In case you haven’t heard, the days of .com’s and .net’s are coming to an end. There’s a new chapter in domain registrations coming with the introduction of potentially unlimited top level domains. A top level domain (TLD) is the highest or top level in the domain name hierarchy, that is, it’s the far right section of your domain name after the final dot. For example, if you were to own the domain example.com, you have actually registered a sub-domain of the top level domain .com. The top level domains are managed and assigned by the non-profit organisation ICANN (Internet Corporation for Assigned Names and Numbers) located in the US.
While .com, .net and .org are probably the most common and well known top level domains, there are also country code top level domains (ccTLD’s), for example .au. While most ccTLD’s are regulated and won’t allow you to buy a direct sub-domain (for instance, you can’t buy yourdomain.au, but you can buy yourdomain.com.au), some countries have chosen to lease out there top level domains directly, this can be quite a lucrative prospect for some lucky countries. The best example is .tv which is owned by the Polynesian island nation of Tuvalu. Leasing out the fortuitously assigned .tv domains generates Tuvalu a large chunk of its national income.
All this is about to change in the very near future as ICANN is set to auction off any word or code you can think of as top level domains. This means in the very near future we will see websites ending with .music, .blog and .afl. But before you go rushing out to bid on one a new top level domain, you’ll need to scrape together US$185,000 just to have your application assessed. Then to pass the assessment you’ll need to pass the strict set or technical requirements proving you are able to competently manage the new TLD. Many of the new top level domains will be held by companies looking to lease sub-domains, so for instance, the winner of .blog can count on millions of new domain registrations (perhaps even crucial.blog). However not all TLDs will be made public, many will be owned by large multi-national corporations who are reserving their trademark and making their space on the web easier to access than ever before. Want to go to the coke website or login to netbank? Easy, no dots required, simply type ‘coke’ or ‘netbank’ into your URL bar.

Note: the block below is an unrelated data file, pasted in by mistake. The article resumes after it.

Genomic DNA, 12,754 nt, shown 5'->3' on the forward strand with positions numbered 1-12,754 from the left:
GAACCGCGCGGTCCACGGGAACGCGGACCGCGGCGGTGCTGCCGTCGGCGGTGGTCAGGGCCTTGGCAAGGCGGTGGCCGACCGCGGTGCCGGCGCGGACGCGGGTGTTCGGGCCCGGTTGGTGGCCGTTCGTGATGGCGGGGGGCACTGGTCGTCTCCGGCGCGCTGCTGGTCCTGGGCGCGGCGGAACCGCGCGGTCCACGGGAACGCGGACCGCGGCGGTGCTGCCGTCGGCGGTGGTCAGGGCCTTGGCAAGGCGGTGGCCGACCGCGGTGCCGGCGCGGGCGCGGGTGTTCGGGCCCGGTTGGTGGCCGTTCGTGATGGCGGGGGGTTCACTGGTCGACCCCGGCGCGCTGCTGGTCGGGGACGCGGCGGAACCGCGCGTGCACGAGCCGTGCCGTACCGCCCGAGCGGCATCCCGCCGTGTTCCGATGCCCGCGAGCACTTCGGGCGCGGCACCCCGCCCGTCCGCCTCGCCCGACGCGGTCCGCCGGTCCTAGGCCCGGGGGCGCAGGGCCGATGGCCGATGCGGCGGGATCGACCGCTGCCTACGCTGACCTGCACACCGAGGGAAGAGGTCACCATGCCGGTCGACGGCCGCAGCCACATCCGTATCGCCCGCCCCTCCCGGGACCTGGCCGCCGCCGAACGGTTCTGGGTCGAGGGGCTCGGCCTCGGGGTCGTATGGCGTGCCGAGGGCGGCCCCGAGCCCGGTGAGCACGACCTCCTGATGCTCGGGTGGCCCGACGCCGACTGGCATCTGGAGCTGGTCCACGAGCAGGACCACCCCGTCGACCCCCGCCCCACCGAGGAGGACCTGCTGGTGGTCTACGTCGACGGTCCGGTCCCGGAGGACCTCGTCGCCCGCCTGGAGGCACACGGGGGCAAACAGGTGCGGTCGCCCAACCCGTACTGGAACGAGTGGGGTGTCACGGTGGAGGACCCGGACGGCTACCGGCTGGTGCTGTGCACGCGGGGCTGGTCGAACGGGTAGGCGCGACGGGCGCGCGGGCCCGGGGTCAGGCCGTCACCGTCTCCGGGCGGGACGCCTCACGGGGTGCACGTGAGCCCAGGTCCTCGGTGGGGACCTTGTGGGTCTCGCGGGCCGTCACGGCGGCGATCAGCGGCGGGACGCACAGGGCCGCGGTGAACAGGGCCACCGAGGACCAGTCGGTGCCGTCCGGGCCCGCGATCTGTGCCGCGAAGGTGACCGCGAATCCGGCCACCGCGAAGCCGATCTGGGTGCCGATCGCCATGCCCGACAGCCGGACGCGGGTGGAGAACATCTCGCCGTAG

The ICANN website has a list of top level domain applications. So you can browse through the hundreds of applications to get a glimpse of what’s to come. Many large Internet companies are in on the bidding with Google one of the largest, apparently applying for over 100 top level domains under the name “Charleston Road Registry Inc”; and being the master of all online information, they’re going after some of the big ones, including earth, music, blog, game and even lol.
Another major change coming with the new TLDs is the addition of non-Latin alphabet domains, meaning for the first time many people around the world will be able to register domains in their native language. This is no small change when you consider that there are more than 500 million internet users in China.
Finally, there are some potential downsides to the new domain name system, including ownership and potential misuse of domains such as charity, health and med. There is an objection process in place with ICANN and the above domains as well as others have already been challenged. Into the future, misuse of commercial application of ‘community’ domains may be a major problem for the pending free-for-all domain name system.
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